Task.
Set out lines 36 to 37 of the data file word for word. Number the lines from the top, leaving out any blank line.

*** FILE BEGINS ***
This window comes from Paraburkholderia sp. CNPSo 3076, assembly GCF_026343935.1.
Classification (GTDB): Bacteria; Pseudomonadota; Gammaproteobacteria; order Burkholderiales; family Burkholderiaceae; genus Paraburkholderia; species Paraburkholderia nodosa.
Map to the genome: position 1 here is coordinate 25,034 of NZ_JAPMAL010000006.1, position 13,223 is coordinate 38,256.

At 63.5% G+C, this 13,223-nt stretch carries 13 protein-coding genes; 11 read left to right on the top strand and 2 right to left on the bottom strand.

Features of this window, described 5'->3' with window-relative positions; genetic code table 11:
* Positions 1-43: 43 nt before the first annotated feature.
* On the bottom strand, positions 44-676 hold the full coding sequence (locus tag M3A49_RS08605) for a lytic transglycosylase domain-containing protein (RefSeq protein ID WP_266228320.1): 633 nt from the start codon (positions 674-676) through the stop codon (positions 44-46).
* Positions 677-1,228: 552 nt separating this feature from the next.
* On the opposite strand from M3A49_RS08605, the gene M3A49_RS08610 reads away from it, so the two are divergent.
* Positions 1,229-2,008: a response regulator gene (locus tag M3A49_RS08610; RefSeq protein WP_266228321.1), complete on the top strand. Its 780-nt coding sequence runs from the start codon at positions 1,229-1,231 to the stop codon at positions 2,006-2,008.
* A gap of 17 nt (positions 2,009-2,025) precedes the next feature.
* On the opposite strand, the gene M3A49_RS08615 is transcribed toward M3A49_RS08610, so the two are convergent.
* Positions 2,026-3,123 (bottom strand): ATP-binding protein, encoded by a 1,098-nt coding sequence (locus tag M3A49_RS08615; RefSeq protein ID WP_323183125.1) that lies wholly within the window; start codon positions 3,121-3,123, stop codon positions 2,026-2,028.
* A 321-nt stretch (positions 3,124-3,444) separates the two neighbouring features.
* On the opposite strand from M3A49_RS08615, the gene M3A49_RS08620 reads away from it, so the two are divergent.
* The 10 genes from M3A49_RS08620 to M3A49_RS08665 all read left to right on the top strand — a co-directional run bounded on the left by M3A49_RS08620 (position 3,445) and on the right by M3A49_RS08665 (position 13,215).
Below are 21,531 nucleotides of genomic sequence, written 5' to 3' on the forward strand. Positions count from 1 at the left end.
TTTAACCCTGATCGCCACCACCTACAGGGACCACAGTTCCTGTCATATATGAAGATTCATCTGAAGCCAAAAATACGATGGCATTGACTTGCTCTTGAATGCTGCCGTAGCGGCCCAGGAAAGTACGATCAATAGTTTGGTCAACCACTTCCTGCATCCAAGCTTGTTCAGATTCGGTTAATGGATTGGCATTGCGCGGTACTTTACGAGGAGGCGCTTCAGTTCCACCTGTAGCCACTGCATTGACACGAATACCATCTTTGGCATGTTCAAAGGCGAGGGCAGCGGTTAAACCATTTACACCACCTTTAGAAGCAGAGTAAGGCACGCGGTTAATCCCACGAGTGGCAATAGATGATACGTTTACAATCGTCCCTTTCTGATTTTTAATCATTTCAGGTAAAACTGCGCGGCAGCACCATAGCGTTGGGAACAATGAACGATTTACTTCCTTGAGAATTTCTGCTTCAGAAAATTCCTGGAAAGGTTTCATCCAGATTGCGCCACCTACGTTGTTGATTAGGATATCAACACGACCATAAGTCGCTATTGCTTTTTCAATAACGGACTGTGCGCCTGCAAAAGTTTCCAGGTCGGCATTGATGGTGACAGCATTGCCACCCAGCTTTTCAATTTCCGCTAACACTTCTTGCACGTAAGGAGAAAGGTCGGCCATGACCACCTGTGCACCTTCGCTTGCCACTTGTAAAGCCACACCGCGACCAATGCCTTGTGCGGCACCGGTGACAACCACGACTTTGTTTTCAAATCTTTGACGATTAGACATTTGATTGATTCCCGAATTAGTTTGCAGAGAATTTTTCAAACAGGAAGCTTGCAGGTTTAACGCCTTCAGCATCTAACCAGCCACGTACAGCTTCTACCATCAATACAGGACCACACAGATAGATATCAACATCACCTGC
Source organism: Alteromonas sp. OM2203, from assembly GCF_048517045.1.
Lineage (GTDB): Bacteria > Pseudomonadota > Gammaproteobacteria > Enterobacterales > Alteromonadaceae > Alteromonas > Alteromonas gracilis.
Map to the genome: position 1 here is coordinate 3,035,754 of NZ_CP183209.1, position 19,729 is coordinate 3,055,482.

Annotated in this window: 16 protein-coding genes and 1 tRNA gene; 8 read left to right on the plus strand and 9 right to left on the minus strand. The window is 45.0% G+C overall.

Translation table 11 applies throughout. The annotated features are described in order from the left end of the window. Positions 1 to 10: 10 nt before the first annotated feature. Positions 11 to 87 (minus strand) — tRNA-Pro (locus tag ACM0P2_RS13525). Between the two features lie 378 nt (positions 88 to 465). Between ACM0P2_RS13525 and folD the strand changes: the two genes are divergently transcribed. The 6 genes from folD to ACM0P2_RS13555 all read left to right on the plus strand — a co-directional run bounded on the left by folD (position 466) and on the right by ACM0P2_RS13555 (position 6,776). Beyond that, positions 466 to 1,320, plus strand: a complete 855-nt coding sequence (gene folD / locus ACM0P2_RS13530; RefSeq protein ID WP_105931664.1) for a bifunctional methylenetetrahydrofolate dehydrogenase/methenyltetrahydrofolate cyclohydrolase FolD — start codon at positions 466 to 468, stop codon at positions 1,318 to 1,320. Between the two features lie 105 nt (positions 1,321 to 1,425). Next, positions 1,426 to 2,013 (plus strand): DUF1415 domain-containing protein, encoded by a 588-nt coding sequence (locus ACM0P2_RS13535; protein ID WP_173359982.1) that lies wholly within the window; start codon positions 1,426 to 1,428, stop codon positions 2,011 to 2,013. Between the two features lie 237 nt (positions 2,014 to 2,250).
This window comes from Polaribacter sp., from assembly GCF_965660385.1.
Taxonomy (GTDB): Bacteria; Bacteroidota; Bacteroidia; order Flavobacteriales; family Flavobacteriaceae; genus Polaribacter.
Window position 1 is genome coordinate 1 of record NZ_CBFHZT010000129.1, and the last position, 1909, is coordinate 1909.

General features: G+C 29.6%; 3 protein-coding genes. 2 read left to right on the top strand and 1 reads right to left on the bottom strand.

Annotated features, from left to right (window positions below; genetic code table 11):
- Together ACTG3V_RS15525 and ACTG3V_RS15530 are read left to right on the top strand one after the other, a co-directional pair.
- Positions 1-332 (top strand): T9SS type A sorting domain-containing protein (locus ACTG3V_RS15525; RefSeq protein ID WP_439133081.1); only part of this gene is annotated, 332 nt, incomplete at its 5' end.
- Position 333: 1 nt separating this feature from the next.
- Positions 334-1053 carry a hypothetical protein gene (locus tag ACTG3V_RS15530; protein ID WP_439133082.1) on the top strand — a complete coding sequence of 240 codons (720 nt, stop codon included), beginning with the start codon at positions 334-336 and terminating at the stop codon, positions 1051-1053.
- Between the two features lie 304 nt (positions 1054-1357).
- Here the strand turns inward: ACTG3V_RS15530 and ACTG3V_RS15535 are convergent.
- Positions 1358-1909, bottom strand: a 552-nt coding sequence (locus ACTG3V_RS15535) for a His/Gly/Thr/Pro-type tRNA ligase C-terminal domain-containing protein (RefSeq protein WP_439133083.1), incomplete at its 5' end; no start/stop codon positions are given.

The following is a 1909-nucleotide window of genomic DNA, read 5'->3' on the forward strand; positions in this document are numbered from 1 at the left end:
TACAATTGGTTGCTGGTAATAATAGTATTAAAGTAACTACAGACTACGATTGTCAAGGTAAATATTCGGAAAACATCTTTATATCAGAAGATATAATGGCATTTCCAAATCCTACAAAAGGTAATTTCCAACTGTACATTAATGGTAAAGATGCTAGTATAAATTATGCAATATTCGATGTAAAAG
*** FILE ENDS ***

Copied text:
The following is a 1909-nucleotide window of genomic DNA, read 5'->3' on the forward strand; positions in this document are numbered from 1 at the left end:
TACAATTGGTTGCTGGTAATAATAGTATTAAAGTAACTACAGACTACGATTGTCAAGGTAAATATTCGGAAAACATCTTTATATCAGAAGATATAATGGCATTTCCAAATCCTACAAAAGGTAATTTCCAACTGTACATTAATGGTAAAGATGCTAGTATAAATTATGCAATATTCGATGTAAAAG